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September 11, 2006

A Grim Anniversary

Filed under: Global Jihad, Islam, Terror, USA — limewoody @ 8:01 pm

 http://www.chroniclesmagazine.org/cgi-bin/newsviews.cgi/Intelligence/A_Grim_Anniversary.printerAmidst the lakes of ink, tons of toner, and exabytes of memory expanded on the fifth anniversary of 9-11, it is easy to lose sight of three key issues concerning the “War on Terror”: What is it? Are we winning—and if not, why not? How are we to define “victory,” and how can we score it?


The warring parties’ offensive potential provides a reliable indicator of the likely outcome of the conflict. After von Paulus surrendered it was obvious that the Reich was doomed: for the remaining two years it was on a downward slide that had to end in the ruins of Berlin. After Russia Napoleon was finished, although the actual finis came almost three years after the Berezina. And after the carnage in Pennsylvania the Confederacy fought on for twenty desperate months, but it could no longer turn the tide.

On this grim anniversary only the most zealous supporter of President George W. Bush will claim that we are “winning” the “Global War on Terrorism,” a misnomer that fails to differentiate between the enemy’s modus operandi and the enemy himself. Yes, a war is going on, a Fourth Generation war in which the enemy will not stand up and “fight fair.” It is waged by a loose global network of Jihadists against the rest of us. The proper name of the enemy is still absent from our public discourse, however. “Islamofascism,” popular of late, is a red herring: the foe is not a “fascist” fringe distinct from the “anti-fascist” mainstream. The enemy is an inherently aggressive, demographically vibrant, and ideologically rigid Islamic movement of global proportions and world-historical significance. It has different guises—Wahhabist, salafist, Shia—and often mutually antagonistic protagonists: Iranians Mahdists and their Lebanese clients, Saudi royal kleptocrats and their sworn Al Qaeda enemies, Pakistani generals, Afghan guerrillas, Bosnian politicians, coarse Chechen child-killers and suave professors . . . The contemporary upsurge of Islam as an ideology and Islam as a blueprint for political action, is a multifaceted and decentralized phenomenon that cannot be compared in dynamism, energy, and potential consequences with any other creed or ideology in today’s world. It demands a sustained and bold Western response that has failed to materialize so far.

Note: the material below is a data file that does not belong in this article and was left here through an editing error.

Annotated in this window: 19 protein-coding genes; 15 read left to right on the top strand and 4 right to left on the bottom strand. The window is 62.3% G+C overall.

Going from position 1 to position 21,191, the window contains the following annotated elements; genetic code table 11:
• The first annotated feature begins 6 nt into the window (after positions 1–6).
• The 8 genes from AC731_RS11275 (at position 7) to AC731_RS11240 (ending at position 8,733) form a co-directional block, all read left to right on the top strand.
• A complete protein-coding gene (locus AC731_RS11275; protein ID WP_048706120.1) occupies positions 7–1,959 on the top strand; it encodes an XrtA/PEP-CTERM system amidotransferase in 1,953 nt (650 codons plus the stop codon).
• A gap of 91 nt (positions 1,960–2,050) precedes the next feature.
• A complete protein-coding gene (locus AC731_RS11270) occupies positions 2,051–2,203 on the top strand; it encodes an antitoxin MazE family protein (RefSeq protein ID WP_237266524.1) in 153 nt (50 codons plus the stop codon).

The all-pervasive Western unease in naming the enemy reflects a spiritual debility, common on both sides of the pond, that impedes serious defense. Had Rome declared the War on Elephants in 216BC, Hannibal would have won. Had World War II been waged against Guderian’s Blitzkrieg, the Reich would still have 927 years to go. But the free citizens of the Roman Republic, and even our grandfathers six decades ago, were not afflicted by that debility which undermines Western identity, culture, and sense of rootedness, and which is manifested in the reluctance to name the enemy.

Five years on, even his methods remain widely misunderstood. Terrorism, defined as arbitrary violence against civilians in pursuit of ideological, religious and political objectives, makes sporadic appearance in various conflicts that do not involve Muslims, notably in Sri Lanka. Yet Islamic terrorism—that used by Muslims in pursuit of objectives inspired by Islamic teaching, tradition, and historical practice—is the only variety that targets the United States, the rest of the West, Russia, India, Israel, and other “infidels” as such. (And yes, we deliberately avoid the modifier “Islamist,” as distinct from “Islamic,” because it implies a distinction between the political, cultural and religious aspects and programs upheld by the followers of Islam that is neither clear-cut nor regarded as valid by the Muslims themselves.) It is also the only kind of terrorism that is global in scope and ambition, and against which the war imposed on the Western world should be directed.

This war belongs to fourth-generation warfare in which it is inherently hard to target the enemy and to evaluate results. It cannot be understood, let alone conducted, in conventional military terms. Body counts are of dubious value. Hundreds may be dead or safely locked at Guantanamo, but thousands are ready and willing to take their place. The enemy has de facto unlimited human assets. The enemy has an operational reach that is limited only (1) by the limits of penetration of the Muslim diaspora in the Western world, and (2) by the growing awareness of the Diaspora’s local leaders and external financiers that terrorism is counterproductive to the apparently attainable objective of gradual demographic conquest. The current threat typically comes from freelance amateurs among Western Europe’s second-generation Muslim immigrants. The attacks in Madrid (March 2004) and London (July 2005) and the foiled conspiracies in Britain (2006) indicate a decentralized pattern with no command and control hierarchy, or even coordination, among the cells embedded inside the target-nations. Usama Bin Laden’s network has been hit hard over the past five years, but self-starters have taken over.